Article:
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Ohio releases new A-F report cards to schools

Aug. 22, 2013 @ 12:52 PM

COLUMBUS, Ohio (AP) — No district received all A’s on the new A-F report cards Ohio released Thursday — but none received all F’s, the state’s top public education official said.

Superintendent Richard Ross told reporters ahead of Thursday’s release of the first round of new scores that districts instead scored at all points on the scale.

Ross said the new report cards are intended to allow parents, communities and educators to more plainly see the data about their schools so they can capitalize on strengths and improve on weaknesses.

“The new report card system is not a ‘gotcha.’ And they need to understand that if a school or district gets a lower grade than it expected, that doesn’t necessarily mean students got a poorer education there than they did the year before,” Ross said. “But what it does mean is that the school and district will have to work to meet new, higher expectations.”

The 2013 report cards rate schools and buildings in the first nine of 18 new performance categories. Districts and buildings won’t receive overall letter grades until 2015.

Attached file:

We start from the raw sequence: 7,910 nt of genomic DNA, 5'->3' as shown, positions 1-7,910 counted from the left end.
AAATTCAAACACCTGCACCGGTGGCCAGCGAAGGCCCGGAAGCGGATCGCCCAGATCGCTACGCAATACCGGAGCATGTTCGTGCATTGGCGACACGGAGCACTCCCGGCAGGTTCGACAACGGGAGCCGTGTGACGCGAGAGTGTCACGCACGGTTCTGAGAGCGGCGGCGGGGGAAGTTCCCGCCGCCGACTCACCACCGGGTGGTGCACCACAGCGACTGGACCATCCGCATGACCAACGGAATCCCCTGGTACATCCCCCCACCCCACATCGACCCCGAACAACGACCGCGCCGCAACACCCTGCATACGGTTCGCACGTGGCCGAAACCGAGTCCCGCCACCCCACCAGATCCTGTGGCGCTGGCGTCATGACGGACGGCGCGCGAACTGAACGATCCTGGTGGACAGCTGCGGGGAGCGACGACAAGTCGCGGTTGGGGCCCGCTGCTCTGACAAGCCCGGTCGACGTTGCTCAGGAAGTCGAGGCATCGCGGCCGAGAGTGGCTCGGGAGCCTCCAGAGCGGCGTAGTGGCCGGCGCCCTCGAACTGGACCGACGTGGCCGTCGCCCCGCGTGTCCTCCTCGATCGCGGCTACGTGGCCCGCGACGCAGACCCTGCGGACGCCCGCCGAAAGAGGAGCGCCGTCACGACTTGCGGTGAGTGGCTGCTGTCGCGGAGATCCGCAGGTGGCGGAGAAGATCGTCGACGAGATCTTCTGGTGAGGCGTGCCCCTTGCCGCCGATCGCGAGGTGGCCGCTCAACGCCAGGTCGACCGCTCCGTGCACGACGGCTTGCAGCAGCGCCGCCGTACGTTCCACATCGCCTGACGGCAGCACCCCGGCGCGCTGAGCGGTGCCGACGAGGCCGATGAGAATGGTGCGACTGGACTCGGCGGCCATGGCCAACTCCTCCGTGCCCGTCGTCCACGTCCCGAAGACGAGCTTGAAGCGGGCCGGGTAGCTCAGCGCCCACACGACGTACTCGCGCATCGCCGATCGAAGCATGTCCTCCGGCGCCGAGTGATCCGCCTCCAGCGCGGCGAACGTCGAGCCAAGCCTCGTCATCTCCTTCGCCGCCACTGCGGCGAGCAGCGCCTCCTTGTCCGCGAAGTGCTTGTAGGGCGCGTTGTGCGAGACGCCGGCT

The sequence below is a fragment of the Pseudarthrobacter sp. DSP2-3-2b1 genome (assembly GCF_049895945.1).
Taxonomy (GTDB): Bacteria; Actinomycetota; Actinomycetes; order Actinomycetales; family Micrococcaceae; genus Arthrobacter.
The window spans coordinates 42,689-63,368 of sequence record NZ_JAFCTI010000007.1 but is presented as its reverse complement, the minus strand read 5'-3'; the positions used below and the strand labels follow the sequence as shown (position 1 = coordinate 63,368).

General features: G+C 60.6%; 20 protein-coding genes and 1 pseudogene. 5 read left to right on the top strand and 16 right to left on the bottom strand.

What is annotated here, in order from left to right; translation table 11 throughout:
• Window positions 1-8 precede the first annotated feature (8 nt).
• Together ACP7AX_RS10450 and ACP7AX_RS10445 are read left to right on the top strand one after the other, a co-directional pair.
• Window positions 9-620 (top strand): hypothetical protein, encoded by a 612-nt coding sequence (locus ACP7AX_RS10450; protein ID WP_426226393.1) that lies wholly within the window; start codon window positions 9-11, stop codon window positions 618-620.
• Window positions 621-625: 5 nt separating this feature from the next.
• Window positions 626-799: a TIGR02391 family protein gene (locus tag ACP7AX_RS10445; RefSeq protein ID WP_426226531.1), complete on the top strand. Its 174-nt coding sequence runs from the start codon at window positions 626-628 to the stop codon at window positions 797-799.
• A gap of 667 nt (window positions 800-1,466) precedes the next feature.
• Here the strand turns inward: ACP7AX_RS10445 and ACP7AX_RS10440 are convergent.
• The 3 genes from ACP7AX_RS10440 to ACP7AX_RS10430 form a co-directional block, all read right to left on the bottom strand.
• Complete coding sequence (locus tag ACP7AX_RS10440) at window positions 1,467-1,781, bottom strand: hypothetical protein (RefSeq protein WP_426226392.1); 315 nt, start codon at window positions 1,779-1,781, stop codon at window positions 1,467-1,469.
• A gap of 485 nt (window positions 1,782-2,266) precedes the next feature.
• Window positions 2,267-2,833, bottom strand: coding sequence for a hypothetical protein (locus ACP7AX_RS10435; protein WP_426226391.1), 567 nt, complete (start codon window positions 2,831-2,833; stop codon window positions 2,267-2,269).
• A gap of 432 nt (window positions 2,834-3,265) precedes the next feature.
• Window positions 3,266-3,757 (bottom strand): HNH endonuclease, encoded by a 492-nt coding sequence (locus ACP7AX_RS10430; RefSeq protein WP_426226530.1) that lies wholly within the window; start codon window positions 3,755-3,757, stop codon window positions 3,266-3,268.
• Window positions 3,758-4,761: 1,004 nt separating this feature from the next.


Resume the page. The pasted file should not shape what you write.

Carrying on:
Aggregate state results weren’t immediately available on the interactive Ohio Department of Education website where data was released — but a sampling of big districts showed lots of failing grades.

City districts in Cincinnati and Cleveland each received six F’s, one D and two C’s on their assessment. The Columbus schools earned four F’s, three D’s and two C’s.

The apparent downgrades had been anticipated as Ohio moves to a new system grounded in often tougher performance criteria that the state wants its students to meet to compete nationally.

The revamped system replaces the six-tier assessment system that featured such labels as excellent and continuous improvement.

The new letter grades are being applied to traditional public school districts and buildings, community schools, STEM schools, and college preparatory boarding schools. Performance will be assessed in areas including elementary-grade literacy, student academic performance, graduation rates, and college readiness.

The phased rollout was intended to prevent schools from seeing sudden drops in their ratings as the state moves to a more rigorous evaluation system. Districts were bracing for the low grades, whatever the reason, to anger parents and businesses in communities that rely on healthy schools for their reputations and property values.

“Some people say it’s unfair to keep moving the performance target for schools,” Ross said. “But I want you to know we are going to keep and need to keep improving for the sake of our children. The world is just moving too fast to have a static goal.”

Ross said meeting tougher goals will eventually serve Ohio well.

“We must have the courage to be honest with ourselves and honest with our communities about where we really stand, so we can work together to improve,” he said. “And believe me, if we do that, we will better understand what we have to do to ensure that our children are qualified to have the jobs and careers they desire.”


 

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